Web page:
• Time: Several days total


  • 2 cups sweet rice (aka sticky rice or glutinous rice)

  • 1 wine yeast ball, called qu (pronounced chu), jiuqu, or jiuyao (often written as chiuyao). These are little white balls about an inch in diameter and can be spotted in clear packages in Asian grocery stores.


To make fresh rice wine, rinse the rice and cook with 3 cups unsalted water. Spread the cooked rice out on a baking sheet or plastic cutting board and let it rest until it's cool enough to handle. Pulverize the yeast ball into a fine powder, sprinkle it over the warm rice, and toss to combine powder and rice evenly. Put the mix into an airtight container, and keep warm, about 100-110°F, in a very low oven or wrapped in a heating pad. After a couple of days wine will accumulate at the bottom of the container. Let the mix continue to ferment for another couple of days, or until you like the balance of flavors; then refrigerate.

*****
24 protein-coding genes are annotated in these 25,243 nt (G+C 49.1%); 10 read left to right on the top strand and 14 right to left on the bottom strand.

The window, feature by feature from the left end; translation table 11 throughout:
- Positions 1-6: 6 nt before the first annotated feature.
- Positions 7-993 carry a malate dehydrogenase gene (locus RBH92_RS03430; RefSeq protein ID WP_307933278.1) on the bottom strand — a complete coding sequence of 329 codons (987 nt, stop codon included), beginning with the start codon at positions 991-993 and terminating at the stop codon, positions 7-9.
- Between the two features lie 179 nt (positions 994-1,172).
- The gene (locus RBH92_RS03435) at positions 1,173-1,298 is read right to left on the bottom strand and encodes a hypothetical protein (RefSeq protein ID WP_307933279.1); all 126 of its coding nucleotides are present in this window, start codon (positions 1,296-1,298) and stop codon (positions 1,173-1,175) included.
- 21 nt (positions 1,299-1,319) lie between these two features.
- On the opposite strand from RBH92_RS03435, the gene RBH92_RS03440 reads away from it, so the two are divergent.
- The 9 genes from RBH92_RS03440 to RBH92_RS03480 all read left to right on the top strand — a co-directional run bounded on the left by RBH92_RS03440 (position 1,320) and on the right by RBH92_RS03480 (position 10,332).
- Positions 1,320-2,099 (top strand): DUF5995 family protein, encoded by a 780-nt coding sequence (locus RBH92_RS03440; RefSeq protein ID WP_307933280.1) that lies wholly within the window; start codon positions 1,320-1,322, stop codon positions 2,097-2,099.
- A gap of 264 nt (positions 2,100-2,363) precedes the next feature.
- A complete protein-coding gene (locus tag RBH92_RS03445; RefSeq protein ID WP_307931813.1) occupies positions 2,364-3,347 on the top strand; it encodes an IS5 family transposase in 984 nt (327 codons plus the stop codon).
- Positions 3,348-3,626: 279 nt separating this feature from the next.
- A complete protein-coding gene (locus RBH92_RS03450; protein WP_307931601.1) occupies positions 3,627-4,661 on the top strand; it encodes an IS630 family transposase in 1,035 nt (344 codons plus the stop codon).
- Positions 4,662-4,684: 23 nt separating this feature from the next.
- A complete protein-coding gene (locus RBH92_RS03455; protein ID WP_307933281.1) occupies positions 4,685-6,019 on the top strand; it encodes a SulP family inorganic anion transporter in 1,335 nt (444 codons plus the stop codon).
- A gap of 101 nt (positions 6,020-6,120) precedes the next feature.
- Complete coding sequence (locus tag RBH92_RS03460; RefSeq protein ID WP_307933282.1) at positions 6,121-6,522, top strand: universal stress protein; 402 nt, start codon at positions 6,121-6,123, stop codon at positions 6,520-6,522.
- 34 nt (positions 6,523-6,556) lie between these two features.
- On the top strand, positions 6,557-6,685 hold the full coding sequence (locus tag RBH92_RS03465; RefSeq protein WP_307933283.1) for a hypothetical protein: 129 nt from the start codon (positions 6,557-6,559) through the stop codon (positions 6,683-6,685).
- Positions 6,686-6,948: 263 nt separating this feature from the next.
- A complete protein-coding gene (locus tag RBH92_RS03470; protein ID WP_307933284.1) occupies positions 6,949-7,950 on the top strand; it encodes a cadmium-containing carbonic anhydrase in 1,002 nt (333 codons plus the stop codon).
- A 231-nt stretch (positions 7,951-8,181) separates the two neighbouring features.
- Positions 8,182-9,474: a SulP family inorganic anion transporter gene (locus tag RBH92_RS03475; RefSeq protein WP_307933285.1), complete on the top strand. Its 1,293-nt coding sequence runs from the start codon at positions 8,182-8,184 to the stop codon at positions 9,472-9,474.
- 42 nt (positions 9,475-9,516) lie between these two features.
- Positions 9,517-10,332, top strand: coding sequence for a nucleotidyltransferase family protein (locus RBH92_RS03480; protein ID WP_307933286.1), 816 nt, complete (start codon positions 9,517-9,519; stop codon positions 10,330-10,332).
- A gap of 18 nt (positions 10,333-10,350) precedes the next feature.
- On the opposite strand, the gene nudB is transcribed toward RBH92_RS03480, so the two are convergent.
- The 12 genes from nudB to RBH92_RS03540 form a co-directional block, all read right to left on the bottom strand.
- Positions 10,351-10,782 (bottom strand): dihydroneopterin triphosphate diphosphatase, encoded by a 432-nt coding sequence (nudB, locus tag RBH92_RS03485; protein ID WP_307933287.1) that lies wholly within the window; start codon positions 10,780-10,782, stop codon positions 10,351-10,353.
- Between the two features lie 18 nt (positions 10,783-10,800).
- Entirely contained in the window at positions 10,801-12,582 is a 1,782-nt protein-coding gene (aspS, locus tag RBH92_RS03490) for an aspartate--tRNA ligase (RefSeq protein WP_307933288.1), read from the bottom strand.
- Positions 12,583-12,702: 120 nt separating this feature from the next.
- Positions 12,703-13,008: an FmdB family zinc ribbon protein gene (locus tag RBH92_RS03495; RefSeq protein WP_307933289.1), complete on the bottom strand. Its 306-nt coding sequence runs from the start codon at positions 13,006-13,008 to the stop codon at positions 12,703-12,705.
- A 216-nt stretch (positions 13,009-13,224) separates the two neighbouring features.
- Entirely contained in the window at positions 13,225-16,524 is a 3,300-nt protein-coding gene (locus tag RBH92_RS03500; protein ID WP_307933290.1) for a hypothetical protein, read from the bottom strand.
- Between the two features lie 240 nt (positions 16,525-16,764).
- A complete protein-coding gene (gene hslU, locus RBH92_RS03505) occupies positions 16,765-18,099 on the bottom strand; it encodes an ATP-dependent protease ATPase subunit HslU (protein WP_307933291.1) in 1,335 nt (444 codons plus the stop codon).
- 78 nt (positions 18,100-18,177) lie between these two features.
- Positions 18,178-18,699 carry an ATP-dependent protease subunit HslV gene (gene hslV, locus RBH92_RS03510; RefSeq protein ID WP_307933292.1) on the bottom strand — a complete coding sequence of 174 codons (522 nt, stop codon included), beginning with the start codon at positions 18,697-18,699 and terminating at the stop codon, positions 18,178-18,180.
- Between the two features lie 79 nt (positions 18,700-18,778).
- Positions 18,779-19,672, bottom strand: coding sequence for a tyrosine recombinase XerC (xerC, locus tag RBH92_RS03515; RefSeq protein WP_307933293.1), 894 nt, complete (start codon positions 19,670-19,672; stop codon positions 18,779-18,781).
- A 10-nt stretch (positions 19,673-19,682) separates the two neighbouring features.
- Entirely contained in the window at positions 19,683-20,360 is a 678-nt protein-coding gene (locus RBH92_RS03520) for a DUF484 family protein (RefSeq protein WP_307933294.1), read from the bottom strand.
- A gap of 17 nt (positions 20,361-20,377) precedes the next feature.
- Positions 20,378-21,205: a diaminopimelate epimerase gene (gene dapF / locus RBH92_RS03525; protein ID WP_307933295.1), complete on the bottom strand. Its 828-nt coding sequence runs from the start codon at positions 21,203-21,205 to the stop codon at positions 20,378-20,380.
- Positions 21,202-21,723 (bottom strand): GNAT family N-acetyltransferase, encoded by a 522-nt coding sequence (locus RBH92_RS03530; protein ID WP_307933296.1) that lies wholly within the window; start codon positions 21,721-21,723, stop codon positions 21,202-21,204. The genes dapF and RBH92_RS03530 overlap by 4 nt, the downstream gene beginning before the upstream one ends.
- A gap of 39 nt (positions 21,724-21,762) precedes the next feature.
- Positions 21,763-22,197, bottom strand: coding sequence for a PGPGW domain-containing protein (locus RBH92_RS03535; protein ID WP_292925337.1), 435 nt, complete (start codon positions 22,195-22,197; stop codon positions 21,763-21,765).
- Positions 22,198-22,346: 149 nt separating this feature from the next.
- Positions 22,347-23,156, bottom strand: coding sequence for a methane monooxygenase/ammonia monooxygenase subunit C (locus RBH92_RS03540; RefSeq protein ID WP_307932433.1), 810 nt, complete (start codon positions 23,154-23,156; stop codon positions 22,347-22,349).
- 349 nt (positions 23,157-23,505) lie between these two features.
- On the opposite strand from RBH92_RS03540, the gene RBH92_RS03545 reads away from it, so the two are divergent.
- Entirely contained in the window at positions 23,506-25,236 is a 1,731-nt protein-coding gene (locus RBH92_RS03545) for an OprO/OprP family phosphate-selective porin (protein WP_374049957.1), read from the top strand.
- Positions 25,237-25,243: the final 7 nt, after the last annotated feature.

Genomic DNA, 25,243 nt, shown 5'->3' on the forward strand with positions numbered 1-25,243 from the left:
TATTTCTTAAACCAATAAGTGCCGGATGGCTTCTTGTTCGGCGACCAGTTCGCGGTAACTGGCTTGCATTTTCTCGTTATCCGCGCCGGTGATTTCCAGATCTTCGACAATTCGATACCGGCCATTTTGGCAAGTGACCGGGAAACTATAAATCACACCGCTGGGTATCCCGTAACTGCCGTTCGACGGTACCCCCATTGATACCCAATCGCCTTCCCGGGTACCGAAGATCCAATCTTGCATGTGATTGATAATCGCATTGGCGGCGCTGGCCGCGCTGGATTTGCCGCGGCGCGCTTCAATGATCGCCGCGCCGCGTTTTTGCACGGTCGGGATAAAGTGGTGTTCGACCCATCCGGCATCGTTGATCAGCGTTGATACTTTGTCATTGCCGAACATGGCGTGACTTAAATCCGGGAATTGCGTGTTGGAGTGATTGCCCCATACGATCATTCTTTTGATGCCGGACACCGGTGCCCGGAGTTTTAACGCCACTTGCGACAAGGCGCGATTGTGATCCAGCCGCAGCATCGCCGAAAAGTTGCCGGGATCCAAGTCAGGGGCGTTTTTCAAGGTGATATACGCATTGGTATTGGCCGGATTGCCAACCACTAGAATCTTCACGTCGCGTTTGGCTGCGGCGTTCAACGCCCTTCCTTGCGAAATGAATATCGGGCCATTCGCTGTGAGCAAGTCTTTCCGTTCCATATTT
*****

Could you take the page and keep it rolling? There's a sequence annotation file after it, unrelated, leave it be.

Sprinkle rice wine over a bowl of fresh fruit, or freeze as is into a sorbet, or use as a marinade for steamed fish or chicken. For Chinese breakfast and dessert soups made with rice wine, see Fuchsia Dunlop's book on Sichuan cooking, Land of Plenty.